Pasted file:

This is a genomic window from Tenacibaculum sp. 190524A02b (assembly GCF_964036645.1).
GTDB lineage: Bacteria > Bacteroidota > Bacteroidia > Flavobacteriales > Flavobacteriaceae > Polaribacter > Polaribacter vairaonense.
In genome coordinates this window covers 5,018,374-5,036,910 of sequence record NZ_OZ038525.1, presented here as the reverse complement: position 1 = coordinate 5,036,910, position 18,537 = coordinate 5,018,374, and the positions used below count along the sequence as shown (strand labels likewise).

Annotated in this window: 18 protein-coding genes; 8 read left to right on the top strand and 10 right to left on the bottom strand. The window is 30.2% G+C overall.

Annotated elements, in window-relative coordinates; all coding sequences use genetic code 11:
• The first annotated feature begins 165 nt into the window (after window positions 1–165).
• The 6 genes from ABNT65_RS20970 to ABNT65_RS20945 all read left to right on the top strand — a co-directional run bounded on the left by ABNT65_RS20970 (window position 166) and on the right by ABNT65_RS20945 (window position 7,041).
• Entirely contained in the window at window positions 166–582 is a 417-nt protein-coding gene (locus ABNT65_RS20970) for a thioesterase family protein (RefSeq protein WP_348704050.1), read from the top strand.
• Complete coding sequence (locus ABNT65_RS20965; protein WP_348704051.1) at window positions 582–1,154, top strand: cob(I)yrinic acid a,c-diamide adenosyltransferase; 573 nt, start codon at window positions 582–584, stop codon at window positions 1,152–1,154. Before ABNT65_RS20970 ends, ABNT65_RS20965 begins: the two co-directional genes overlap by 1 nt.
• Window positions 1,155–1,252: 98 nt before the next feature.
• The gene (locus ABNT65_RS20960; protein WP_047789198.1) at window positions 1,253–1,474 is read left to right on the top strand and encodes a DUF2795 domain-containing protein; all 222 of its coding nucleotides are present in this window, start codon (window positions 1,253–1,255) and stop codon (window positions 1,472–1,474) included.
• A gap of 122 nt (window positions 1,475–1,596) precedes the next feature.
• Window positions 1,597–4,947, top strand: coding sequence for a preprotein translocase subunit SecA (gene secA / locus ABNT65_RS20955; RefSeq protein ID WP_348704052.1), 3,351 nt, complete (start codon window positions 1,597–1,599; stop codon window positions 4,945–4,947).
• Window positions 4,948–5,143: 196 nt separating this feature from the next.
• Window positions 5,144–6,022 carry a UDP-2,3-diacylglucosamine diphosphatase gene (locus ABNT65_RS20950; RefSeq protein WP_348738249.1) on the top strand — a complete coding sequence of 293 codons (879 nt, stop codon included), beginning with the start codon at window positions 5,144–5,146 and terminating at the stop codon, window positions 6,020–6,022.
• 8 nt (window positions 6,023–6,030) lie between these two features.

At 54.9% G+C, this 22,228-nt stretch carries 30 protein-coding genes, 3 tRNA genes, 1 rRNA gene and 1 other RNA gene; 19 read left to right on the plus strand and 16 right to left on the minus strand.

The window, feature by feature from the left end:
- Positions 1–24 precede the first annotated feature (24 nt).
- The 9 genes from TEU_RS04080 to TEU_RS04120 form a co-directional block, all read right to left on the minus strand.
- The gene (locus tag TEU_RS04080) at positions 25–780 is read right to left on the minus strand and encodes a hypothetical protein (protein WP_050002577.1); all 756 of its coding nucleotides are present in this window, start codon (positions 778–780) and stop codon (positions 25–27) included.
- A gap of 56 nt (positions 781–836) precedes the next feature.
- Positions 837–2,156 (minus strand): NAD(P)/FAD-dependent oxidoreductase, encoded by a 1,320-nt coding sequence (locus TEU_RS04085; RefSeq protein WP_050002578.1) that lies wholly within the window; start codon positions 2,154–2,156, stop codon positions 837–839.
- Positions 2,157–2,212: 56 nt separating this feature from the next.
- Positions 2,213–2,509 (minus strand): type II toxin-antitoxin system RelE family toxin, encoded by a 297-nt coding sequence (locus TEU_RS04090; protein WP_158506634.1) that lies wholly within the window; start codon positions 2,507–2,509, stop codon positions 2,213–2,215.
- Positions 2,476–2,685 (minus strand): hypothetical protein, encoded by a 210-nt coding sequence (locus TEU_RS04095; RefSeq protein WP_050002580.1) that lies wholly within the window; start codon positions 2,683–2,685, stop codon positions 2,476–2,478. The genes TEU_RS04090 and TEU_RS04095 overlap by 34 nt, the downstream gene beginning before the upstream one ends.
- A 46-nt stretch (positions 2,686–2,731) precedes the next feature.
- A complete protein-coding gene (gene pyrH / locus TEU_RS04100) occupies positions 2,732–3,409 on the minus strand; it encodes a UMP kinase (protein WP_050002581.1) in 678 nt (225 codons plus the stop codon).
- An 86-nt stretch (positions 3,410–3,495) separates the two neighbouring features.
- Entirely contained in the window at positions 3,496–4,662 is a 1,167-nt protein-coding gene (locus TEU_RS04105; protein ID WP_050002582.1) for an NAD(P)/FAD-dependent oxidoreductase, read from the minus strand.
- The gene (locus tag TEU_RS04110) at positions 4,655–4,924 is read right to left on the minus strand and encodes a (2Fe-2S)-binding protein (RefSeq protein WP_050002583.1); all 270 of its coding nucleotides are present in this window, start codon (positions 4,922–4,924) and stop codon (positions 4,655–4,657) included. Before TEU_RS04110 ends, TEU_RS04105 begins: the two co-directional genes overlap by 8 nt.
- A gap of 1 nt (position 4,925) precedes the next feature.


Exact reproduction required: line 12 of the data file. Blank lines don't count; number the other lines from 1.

• A gap of 122 nt (window positions 1,475–1,596) precedes the next feature.